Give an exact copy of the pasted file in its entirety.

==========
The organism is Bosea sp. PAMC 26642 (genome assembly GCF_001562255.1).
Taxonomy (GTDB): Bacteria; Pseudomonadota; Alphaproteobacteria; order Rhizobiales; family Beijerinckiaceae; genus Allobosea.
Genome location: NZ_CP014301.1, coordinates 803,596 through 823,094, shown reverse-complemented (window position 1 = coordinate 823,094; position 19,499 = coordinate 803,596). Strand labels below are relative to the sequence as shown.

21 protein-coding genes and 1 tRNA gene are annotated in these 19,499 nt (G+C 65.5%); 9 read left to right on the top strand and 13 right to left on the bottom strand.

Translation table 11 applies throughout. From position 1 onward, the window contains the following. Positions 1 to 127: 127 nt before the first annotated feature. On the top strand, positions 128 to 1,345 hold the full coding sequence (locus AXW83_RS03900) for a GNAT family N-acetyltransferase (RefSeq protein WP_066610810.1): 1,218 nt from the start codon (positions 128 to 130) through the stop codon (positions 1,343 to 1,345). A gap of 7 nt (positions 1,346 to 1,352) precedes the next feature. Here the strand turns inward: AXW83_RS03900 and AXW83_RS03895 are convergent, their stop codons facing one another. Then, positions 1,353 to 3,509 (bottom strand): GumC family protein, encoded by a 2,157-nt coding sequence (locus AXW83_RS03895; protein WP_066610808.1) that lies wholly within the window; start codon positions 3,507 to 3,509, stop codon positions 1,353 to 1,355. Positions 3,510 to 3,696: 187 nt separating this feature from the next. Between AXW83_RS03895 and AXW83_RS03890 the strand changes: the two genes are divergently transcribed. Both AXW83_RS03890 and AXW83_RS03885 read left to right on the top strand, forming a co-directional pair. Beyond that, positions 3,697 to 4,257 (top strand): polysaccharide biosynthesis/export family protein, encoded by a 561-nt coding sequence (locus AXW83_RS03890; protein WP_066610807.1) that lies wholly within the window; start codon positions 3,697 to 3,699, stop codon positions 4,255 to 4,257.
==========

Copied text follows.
The organism is Bosea sp. PAMC 26642 (genome assembly GCF_001562255.1).
Taxonomy (GTDB): Bacteria; Pseudomonadota; Alphaproteobacteria; order Rhizobiales; family Beijerinckiaceae; genus Allobosea.
Genome location: NZ_CP014301.1, coordinates 803,596 through 823,094, shown reverse-complemented (window position 1 = coordinate 823,094; position 19,499 = coordinate 803,596). Strand labels below are relative to the sequence as shown.

21 protein-coding genes and 1 tRNA gene are annotated in these 19,499 nt (G+C 65.5%); 9 read left to right on the top strand and 13 right to left on the bottom strand.

Translation table 11 applies throughout. From position 1 onward, the window contains the following. Positions 1 to 127: 127 nt before the first annotated feature. On the top strand, positions 128 to 1,345 hold the full coding sequence (locus AXW83_RS03900) for a GNAT family N-acetyltransferase (RefSeq protein WP_066610810.1): 1,218 nt from the start codon (positions 128 to 130) through the stop codon (positions 1,343 to 1,345). A gap of 7 nt (positions 1,346 to 1,352) precedes the next feature. Here the strand turns inward: AXW83_RS03900 and AXW83_RS03895 are convergent, their stop codons facing one another. Then, positions 1,353 to 3,509 (bottom strand): GumC family protein, encoded by a 2,157-nt coding sequence (locus AXW83_RS03895; protein WP_066610808.1) that lies wholly within the window; start codon positions 3,507 to 3,509, stop codon positions 1,353 to 1,355. Positions 3,510 to 3,696: 187 nt separating this feature from the next. Between AXW83_RS03895 and AXW83_RS03890 the strand changes: the two genes are divergently transcribed. Both AXW83_RS03890 and AXW83_RS03885 read left to right on the top strand, forming a co-directional pair. Beyond that, positions 3,697 to 4,257 (top strand): polysaccharide biosynthesis/export family protein, encoded by a 561-nt coding sequence (locus AXW83_RS03890; protein WP_066610807.1) that lies wholly within the window; start codon positions 3,697 to 3,699, stop codon positions 4,255 to 4,257.